About Us

Columbia Riverkeeper’s mission is to protect and restore the water quality of the Columbia River and all life connected to it, from the headwaters to the Pacific Ocean.

How we work

All along the Columbia, we work with people in dozens of communities—rural and urban—with the same goals: protecting the health of their families and the places they love. We enforce environmental laws to stop illegal pollution, protect salmon habitat, and challenge harmful fossil fuel terminals. Legal work makes a difference. But lawsuits alone do not create the change we need. Change comes when people organize and stand together for something they believe in. Power shifts when conversations around kitchen tables grow into successful campaigns.

Emiy Washines
“I can count on Columbia Riverkeeper to explain complex issues. Then we act.”

Emily Washines (Yakama/Cree/ Skokomish), founder and CEO, Native Friends; board president, Columbia Riverkeeper

Bill Mckibben headshot
“Some days it must feel as if the whole fossil fuel industry has targeted the Columbia and its banks; thank God for all those, including the great folks at Columbia Riverkeeper, who have taken up the necessity of warding them off. That’s a burden, but it’s also an honor—and everyone on the planet who cares about keeping its climate intact is grateful for your leadership.”

Bill McKibben, author, environmentalist, founder 350.org

Melissa Powers headshot
“Columbia Riverkeeper has one of the smartest and most effective teams out there working to save species from extinction, to keep our rivers clean, and to ensure a transition to a carbon-free future.”

Melissa Powers, professor, Lewis and Clark Law School; director, Green Energy Institute

Legal and policy work

When fossil fuel giants and other polluters roll in, our towns are at a huge disadvantage. The corporations have slick lobbyists, a squadron of attorneys, and consultants who give all the right answers. They do the rounds with local politicians. First they get everything lined up, then they announce the project to the public. Riverkeeper fights back. We are experts on environmental laws and public participation. Our staff features five attorneys and we work closely with dozens of public-interest lawyers. Our staff attorneys went to law school to learn the skills and tools to protect our environment and combat corporate greed. Here’s what we do: file public records requests to disclose secrets to the public; ensure fair and public process; support communities through public hearings; and go to court when necessary to stop dangerous terminals, refineries, and pipelines.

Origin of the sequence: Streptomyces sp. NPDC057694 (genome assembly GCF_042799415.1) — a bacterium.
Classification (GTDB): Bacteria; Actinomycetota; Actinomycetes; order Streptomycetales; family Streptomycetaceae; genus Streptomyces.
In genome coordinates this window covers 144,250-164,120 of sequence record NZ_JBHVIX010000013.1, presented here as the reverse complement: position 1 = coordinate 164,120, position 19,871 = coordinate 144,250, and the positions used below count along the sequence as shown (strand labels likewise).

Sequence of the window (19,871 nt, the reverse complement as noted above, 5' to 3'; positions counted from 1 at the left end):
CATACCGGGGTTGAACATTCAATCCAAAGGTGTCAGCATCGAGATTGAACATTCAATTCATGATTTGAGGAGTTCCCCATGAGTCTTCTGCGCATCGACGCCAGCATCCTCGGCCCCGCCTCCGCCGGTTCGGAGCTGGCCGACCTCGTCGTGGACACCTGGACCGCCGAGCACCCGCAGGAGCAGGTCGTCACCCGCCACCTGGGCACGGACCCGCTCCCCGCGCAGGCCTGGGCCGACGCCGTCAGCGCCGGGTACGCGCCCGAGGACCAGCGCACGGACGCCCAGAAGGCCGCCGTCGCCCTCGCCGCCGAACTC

Here's an example of our legal and policy success. Riverkeeper and allies challenged and overturned an important permit for the Kalama methanol refinery in October 2017. The Washington Shorelines Hearings Board ruled that the Port of Kalama violated state law by failing to disclose the refinery’s full greenhouse gas emissions. This win sets the important precedent that Washington decisionmakers must look at the full lifecycle impacts of fracked gas, not simply what comes out of the smokestack, to get a true picture of the climate impacts.

For more examples, read a summary of the environmental laws we use everyday and how the Trump administration threatens these laws. And read why Riverkeeper filed the nation’s first lawsuit against Scott Pruitt, administrator of the U.S. Environmental Protection Agency.

Pound for pound, there is no more effective advocacy group in America right now. They are smart and tenacious, and use science, law and communications together to get great results.